Week two was a little on the strange side. A plethora of newness from the timetable to teaching room abbreviations, best places for food or where to park, how to use the vast array of new software (or not) – all became sources of intrigue and frequent questions. There was a lot to take in and although our timetable didn’t look particularly onerous, by the end of the week we’d completed multiple activities, walked around four different campus locations and climbed many, many stairs. According to Fitbit I clocked up over 150 active minutes within two days… and big chunks of both were spent in long lectures.

Our module for week two, Communication and Professional Values, consisted of two-hour lectures followed by a couple of two-hour seminars. Long days were interspersed with a visit to the infirmary museum, online activities, a technology drop-in and uniform fitting. We also encountered our first experience of working in subgroups.

Round one with the sorting hat went well enough, our subgroups started to form and no-one seemed left out or isolated. But it takes time and effort to form good relationships with new people so finding out that these embryonic subgroups would soon be sorted into smaller sub-subgroups for our team presentations (the first summative assessment with a deadline rapidly approaching) was met with mixed emotions.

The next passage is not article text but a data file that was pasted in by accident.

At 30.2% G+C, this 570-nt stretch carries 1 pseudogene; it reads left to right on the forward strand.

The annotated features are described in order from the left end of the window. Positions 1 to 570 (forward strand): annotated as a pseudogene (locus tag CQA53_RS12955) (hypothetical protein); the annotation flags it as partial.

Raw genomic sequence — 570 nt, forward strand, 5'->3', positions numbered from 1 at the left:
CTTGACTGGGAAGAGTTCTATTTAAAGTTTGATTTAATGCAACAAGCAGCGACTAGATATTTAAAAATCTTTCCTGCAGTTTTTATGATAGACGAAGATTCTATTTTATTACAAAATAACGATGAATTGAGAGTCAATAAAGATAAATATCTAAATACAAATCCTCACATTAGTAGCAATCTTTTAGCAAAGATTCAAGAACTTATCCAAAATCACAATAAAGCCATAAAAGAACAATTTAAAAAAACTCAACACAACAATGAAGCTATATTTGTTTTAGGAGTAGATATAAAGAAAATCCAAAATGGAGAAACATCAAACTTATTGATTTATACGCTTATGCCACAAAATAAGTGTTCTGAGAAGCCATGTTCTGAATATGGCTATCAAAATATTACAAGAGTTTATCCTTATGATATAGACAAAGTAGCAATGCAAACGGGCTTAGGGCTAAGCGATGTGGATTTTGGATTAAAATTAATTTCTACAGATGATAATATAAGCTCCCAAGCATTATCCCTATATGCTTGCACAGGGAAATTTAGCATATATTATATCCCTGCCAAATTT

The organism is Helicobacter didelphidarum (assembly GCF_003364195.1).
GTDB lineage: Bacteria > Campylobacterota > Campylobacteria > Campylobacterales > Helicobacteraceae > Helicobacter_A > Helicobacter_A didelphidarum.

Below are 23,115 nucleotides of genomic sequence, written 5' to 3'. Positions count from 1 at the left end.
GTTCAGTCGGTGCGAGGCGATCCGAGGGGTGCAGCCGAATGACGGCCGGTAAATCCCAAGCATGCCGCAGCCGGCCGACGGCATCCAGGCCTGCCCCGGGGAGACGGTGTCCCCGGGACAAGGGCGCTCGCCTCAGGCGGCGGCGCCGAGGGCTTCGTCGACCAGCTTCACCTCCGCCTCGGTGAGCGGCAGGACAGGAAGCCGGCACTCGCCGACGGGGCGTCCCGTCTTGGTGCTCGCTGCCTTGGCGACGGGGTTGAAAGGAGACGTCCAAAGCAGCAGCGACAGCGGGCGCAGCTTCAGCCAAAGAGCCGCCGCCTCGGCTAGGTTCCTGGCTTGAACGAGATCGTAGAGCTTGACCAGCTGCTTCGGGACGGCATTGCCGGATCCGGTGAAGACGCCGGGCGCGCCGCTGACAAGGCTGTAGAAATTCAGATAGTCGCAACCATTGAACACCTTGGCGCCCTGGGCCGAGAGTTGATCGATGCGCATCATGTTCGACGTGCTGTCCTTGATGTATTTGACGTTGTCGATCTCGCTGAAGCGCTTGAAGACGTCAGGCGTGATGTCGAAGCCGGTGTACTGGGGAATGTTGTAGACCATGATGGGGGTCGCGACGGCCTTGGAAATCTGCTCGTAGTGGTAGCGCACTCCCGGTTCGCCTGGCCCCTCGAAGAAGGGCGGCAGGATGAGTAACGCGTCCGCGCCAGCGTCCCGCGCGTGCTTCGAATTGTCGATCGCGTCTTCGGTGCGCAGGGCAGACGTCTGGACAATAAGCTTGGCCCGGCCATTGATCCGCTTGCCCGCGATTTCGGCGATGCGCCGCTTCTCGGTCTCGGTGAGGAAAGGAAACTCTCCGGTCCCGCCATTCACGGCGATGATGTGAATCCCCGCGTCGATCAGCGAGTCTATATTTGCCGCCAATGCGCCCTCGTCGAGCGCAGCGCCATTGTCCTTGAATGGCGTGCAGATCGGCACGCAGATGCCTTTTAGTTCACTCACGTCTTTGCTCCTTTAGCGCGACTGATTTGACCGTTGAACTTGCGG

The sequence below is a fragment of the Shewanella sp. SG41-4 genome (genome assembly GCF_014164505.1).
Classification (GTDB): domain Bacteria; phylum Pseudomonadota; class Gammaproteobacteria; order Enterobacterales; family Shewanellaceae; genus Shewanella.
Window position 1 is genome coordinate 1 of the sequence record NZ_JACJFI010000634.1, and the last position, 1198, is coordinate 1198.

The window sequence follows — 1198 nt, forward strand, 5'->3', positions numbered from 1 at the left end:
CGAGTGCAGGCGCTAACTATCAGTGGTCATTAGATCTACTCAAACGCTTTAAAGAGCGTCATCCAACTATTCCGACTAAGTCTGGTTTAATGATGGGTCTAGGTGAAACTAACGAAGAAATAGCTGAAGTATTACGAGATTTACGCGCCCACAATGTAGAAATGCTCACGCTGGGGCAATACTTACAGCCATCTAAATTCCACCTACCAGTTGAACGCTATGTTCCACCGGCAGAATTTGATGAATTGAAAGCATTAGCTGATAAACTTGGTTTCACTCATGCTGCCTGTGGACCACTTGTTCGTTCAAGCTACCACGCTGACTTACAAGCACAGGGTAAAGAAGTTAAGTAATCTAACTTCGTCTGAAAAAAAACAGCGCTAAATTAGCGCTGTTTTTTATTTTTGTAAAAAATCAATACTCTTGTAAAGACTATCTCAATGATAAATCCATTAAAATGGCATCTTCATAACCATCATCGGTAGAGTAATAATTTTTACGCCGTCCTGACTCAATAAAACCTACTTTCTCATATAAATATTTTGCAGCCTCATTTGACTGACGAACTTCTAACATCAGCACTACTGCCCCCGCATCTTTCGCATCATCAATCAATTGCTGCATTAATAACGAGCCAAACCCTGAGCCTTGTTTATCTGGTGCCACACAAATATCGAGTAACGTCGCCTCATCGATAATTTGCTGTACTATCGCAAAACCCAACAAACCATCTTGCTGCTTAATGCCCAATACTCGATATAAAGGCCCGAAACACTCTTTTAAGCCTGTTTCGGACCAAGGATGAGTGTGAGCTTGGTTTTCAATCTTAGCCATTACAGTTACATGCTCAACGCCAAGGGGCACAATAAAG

Anatomy and Physiology (A&P) formed the core focus of week three, and introduced a slightly different module style. Shorter more intense lectures followed by longer subgroup workshops. After a brief introduction to another new software resource, I decided some personal trial-and-error learning seemed the best way to master our ‘essentials of anatomy and physiology SmartBook.’

In reality I haven’t quite mastered the ‘SmartBook’ yet but I have the app and I like it. Becoming familiar with the technology and the learning approach will probably take a little time, but I can honestly say I enjoy this learning resource and gain something from it every time I use it.

A&P isn’t an easy subject. It isn’t one you can wing – well I certainly can’t. Encouragingly, the science I learned many moons ago seems not only to have lodged in the archives of my brain but also appears capable of resurrection! I vaguely remember anatomy of the heart and the respiratory system – it may be slightly ropey but this recall feels reassuring. I am not completely devoid of A&P knowledge and fortunately, rediscovering how our bodies work is proving even more fascinating now than it was during 6th form. There is ever such a lot to learn though and the first exam is only 14 weeks away. Guess what I’ll be doing over Christmas…

Revision 📚📚📚📚📚👩‍💻📚📚📚📚📚

Highlight of the fortnight: Uniform fitting. Completely straightforward and in a size that made me happy. As MiB say, welcome to the last suit I’ll ever wear.

Learning point of the fortnight: The human body is far more complex, perfectly adapted and intriguing than most of us ever imagine. It’s not just flesh and bone, it’s science, precision engineering and the most beautiful fine art too.

Hopes for next week: Positive meeting with Aacdemic Personal Tutor, uneventful second sorting hat adventure for our smaller sub-subgroups and a clearer idea of the first assessment because it’s not far away!

Final thought…

And suddenly you know: It’s time to start something new and trust the magic of beginnings

Meister Eckhart

Week One: Induction & Welcome

Week one of 135, let’s do this!